I have been a strong supporter of all things to do with lessons learned. I will continue to do so. Does the value of having good lessons learned outweigh any drawbacks that I have ever seen. The only story of caution around the use of lessons learned that I would share will be in the following article, and it is not about their use or the fact that we need lessons learned but about the fact that once you have lessons learned you really need to align them with your new projects honestly in order for them to work for you.
When starting a project, I go looking for lessons learned to support my planning process. Lessons learned should not be applied without a good review to see if there is a good fit with the current elements of the project we are undertaking. The fit can come from several areas, but at a minimum, one must consider some key elements of impact for the lessons to truly be of use.
The first consideration is similarities in terms of technical aspects. This is often the first alignment and only point that we look for when seeking lessons learned for our projects. Once the technical elements are covered, we can then look at similarities in our stakeholder group which happens to be the second largest area of alignment that needs consideration. One project done with one set of stakeholders will differ from another based on the makeup of that set. A good stakeholder analysis exercise will help us see the alignment or misalignment points and recognize from the lessons learned how to apply different approaches to gaining commitment.
There are quite a few other areas where we can look at alignment to lessons learned in order to assist us. You can look at procurement elements such as vendors, contract types and specific procurement needs. You can also look at risk and see where we have similar types or categories of risks.
One area that we sometimes forget to pay attention to is that of the makeup of our team. Here’s where my tale of caution comes in.
Several years ago, I was part of a project during the merger of the company I was working with at the time, involving the migration and consolidation of several notes servers and domains.
The project in Canada was key to the amalgamation of the two organizations in order to clear the way to become one. As part of office moves and consolidations, we also consolidated, renamed and rebranded a full notes network.
Our team was captivated by the work. As a group, we were truly on track and on task and accomplished our mandate well ahead of the six months compliance deadline, without any major setbacks.
We had done well, and our lessons learned provided a step by step clear mapping of what to do or not do to accomplish this work. Each of the team members went back to their operational areas, and I was put on another project in our Toronto office.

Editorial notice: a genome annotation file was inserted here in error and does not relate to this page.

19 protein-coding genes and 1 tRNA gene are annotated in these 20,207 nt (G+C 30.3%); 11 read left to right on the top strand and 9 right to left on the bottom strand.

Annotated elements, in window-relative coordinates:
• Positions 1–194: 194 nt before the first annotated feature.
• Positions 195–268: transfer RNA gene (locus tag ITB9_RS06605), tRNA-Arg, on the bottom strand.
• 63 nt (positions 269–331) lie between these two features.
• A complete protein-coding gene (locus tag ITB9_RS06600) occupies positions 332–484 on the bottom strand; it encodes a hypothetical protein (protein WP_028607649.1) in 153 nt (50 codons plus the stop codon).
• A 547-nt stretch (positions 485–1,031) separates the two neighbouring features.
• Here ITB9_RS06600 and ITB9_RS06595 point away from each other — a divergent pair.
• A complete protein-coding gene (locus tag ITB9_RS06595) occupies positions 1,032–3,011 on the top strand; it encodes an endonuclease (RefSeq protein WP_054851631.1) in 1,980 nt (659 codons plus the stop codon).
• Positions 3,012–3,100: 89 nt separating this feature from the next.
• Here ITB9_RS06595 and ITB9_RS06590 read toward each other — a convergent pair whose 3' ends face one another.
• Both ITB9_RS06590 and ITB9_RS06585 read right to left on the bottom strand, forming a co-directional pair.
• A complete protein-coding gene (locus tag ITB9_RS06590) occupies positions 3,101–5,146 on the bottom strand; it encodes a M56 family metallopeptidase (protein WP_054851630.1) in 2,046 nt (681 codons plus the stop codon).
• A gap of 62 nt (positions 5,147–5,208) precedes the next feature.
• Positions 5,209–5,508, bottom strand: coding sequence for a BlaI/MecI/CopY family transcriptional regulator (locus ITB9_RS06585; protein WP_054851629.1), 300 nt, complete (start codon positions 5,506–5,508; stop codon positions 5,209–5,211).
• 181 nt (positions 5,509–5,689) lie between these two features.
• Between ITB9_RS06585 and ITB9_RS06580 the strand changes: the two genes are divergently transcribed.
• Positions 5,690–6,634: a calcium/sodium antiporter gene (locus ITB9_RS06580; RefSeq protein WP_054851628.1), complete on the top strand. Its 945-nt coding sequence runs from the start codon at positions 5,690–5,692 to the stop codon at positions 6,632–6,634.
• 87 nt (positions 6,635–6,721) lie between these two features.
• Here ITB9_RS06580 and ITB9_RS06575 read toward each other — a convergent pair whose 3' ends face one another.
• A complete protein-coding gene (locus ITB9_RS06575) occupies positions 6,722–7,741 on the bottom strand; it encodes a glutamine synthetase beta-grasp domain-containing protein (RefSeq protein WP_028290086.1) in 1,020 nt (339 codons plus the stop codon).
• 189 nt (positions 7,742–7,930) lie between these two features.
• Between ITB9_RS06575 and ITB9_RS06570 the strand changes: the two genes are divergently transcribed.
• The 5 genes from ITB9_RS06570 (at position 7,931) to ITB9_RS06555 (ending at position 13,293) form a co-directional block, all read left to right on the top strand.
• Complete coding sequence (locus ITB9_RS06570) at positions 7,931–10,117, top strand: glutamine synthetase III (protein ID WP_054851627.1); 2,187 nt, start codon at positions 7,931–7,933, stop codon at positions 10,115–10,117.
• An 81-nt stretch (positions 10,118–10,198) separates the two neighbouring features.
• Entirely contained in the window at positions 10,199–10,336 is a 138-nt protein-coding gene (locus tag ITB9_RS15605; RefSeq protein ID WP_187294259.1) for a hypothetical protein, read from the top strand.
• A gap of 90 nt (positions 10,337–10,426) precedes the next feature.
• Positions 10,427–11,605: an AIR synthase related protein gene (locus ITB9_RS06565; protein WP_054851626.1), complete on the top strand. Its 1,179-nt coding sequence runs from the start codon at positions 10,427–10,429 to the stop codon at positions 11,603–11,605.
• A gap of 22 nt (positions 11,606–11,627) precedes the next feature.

A few months later came the news that we had been chosen as the team to assist a set of Caribbean and Central American offices to transition their domain. These offices were in most cases, lacking in resources at their disposal to complete this work on top of regular operations. Should be a breeze, we thought at that moment as we had done this so easily the first go around. We just need to follow our lessons learned “map” and voila.
Not so fast… By the time we got ready to do this again about six months had passed, and a few key things were not the same. The only thing is that we did not take them into account until later and these things would prove to have a greater impact than expected.
The first element that was clearly not the same and vastly different was the stakeholder group. We did account for that but not enough. We went from a unified, country to dealing with merging 10 to 12 small nations, each with varying infrastructure, resources, and requirements.
What would prove to be our greatest challenge would actually be the members of our original team. As well coordinated and tuned in as we were for the first project, the same could not be said for the second. Everything was going awry.
One team member was dealing with a newborn, another member was in the middle of a divorce and I, the PM was actually pregnant. Wow! The hormones and the emotions that we went through with this implementation.
Needless to say, we thought we could do it as the lessons learned showed us it had worked before, but it did not. We had too many misalignment points and it crumbled in many areas. The lessons learned report from this second project shows a series of poor decisions and even poorer team synergy. We lost ourselves for a moment.
We did complete the project but not without a lot of aggravation, modified budgets, timeline shifts, sweat and tears (mostly from me and my hormones).
So, a word of caution, when looking at past lessons learned and similarities to build your plan for a new project. Don’t forget to take into account the changes in the life circumstances of the core team. You cannot truly duplicate a project, item by item. You will have some differences and those differences can be large enough to make it a problem project.
For all, you know your team might not be a team anymore.
Sylvie Edwards, PMP, MCPM, STDC, CMP, FPMAC has 25 years of project management experience spanning various industries and is the owner of SRE Solutions, catering to clients in need of project management course development, education, project risk management, PMO setup/evaluation or recovery services. She has worked with one of the top five consulting firm, where she led projects in the information technology, banking, government, and securities sectors as well as being a manager in the risk management practice. Sylvie writes about risk management, communication, and PMO.